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Nampak: pessimism overdone

It takes just a hint of bad news to send a highly rated company's shares sliding. It is a reality that has seen Nampak's rating slump over 40% from a 20-year high in late 2014.
Andre de Ruyter.<br>Photographer: Geoff Brown<br>Image source:
Andre de Ruyter.
Photographer: Geoff Brown
Image source: Financial Mail
But just as enthusiasm for a share can be way overdone, so too can pessimism. Nampak appears to fit this bill.

Some asset managers who sold Nampak shares at around their highs are already nibbling. "We bought a few back recently," says 36One Asset Management's Evan Walker "It is a small start but you can never pick the exact low point."

Nampak's share price could come under more pressure ahead of the release of its annual results in mid-November. They won't make good reading, but they are likely to mark the end of an earnings slide which began with an 8% fall at the March interim stage.

"We are on track to deliver significantly improved financial performance in 2016," says Nampak CE André de Ruyter

In the post since March last year, De Ruyter has a focus: "We must unlock operating leverage from assets in which we have recently invested."

Nampak has a lot to digest. On its plate are its Nigerian beverage and food can operation, acquired in late 2013 for R3,3bn, and the second line at its Angolan beverage can plant, built at an estimated cost of US100m.

In SA a third glass furnace has just been completed at a cost of R1,2bn, and the disruptive conversion of beverage can plants from tin plate to aluminium set the group back R2,4bn.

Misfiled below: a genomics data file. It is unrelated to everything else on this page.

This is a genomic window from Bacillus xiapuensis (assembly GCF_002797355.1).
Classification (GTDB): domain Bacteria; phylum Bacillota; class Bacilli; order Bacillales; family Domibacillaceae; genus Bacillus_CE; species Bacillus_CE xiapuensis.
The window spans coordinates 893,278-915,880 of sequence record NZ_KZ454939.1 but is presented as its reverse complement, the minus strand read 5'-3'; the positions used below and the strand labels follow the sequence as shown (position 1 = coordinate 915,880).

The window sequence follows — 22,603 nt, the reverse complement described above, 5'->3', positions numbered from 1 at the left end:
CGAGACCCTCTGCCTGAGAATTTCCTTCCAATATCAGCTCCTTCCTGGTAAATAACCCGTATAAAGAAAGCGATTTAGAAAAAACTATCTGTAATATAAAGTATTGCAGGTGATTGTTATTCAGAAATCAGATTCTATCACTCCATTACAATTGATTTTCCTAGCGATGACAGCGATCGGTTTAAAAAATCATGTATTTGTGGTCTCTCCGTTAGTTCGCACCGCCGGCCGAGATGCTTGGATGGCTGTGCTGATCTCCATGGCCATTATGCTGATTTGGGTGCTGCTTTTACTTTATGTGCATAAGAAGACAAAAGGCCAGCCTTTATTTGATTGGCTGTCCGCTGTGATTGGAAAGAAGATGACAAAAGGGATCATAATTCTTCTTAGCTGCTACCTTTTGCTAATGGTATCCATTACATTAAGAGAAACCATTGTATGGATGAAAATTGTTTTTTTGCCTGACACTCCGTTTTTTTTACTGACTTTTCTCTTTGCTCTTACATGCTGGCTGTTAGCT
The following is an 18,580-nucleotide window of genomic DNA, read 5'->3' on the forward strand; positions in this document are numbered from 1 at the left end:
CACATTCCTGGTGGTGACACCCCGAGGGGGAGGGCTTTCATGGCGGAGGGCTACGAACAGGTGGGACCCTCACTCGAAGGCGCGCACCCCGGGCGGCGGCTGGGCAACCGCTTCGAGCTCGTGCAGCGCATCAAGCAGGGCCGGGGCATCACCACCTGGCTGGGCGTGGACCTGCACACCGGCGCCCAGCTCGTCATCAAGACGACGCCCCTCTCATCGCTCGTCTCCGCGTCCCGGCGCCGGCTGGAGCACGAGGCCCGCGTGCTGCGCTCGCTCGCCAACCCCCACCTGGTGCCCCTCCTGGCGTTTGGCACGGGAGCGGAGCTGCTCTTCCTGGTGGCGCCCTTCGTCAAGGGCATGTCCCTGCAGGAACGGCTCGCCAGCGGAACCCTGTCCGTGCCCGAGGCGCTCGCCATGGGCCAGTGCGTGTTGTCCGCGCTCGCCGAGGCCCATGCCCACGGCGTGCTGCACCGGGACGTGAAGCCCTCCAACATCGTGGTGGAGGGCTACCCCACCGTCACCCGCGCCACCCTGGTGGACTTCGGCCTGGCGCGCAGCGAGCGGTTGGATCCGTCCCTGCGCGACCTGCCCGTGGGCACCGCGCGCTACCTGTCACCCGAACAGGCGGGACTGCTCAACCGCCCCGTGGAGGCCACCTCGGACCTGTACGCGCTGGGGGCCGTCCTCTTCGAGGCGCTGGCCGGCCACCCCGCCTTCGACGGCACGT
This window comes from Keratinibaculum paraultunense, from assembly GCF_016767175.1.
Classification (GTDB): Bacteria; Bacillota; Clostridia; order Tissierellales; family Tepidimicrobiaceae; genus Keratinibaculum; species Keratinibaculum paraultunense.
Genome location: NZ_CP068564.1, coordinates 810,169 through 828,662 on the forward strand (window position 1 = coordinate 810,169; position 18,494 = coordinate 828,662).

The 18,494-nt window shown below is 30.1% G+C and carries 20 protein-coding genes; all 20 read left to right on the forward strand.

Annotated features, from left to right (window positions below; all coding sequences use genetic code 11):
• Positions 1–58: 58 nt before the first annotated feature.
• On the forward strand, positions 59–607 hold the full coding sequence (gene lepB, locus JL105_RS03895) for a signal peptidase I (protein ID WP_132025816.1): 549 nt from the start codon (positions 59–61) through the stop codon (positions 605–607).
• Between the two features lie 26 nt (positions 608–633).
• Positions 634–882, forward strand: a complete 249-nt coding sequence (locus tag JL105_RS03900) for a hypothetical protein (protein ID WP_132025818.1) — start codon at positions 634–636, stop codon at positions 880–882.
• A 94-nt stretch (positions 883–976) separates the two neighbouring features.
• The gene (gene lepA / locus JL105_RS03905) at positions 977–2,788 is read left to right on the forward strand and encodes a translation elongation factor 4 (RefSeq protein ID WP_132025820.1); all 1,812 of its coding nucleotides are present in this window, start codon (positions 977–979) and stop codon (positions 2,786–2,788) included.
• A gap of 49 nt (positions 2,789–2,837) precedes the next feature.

The new glass furnace has hit Nampak hard, plunging its glass division's trading profit at the March interim stage into a loss of R70m, from a R16m profit a year earlier.

Central to the problem was the choice of unproven technology. "It has been replaced with proven technology," says De Ruyter. "Early in my tenure I also appointed new top management at the division."

De Ruyter is positive on prospects for glass. "When you get things right, glass produces a fantastic gross margin," he says. "We can also sell all the bottles we can produce."

He is also upbeat on SA beverage can operations. "Volume growth is running at double digits," says De Ruyter.

Across Nampak there is now a focus on basic business principles of operational discipline, safety, cost control and efficiency, says De Ruyter. Steps taken include cutting the head office staff count by 48%, slashing transport suppliers from 382 to 18 and harshly rationalising product lines.

Also weighing on Nampak's rating is its big exposure to Africa, source of 38% of its trading profit. The focus of concern is on its two key markets, Angola and Nigeria, both hit by the oil price slump and the slide in the value of their currencies.

By and large, currency falls are not a big issue for Nampak. Beverage can prices are adjusted monthly based on the previous month's US dollar exchange rate, says De Ruyter.

The big problem is a shortage of dollars in both countries. "We can't repatriate dividends and loan repayments to SA," says De Ruyter. Nampak also faces currency translation losses.

Undeterred, Nampak is pressing ahead with its African ambitions, aimed at lifting the nonSA African contribution to group trading profit to 50% by 2020. Nampak is armed with R2bn in proceeds from recent sales of low-margin SA businesses.

On the cards is a glass bottle production facility in Ethiopia, where Nampak has a ready market in SABMiller, Heineken and Diageo It is looking for beer volume growth of 11%/year up to 2025. Also on the horizon are glass bottle plants in Angola and Nigeria.

Nampak is not a share for the faint-hearted. But for those willing to back the experienced De Ruyter and the African expansion vision, it worth a look at current levels.


Source: Financial Mail



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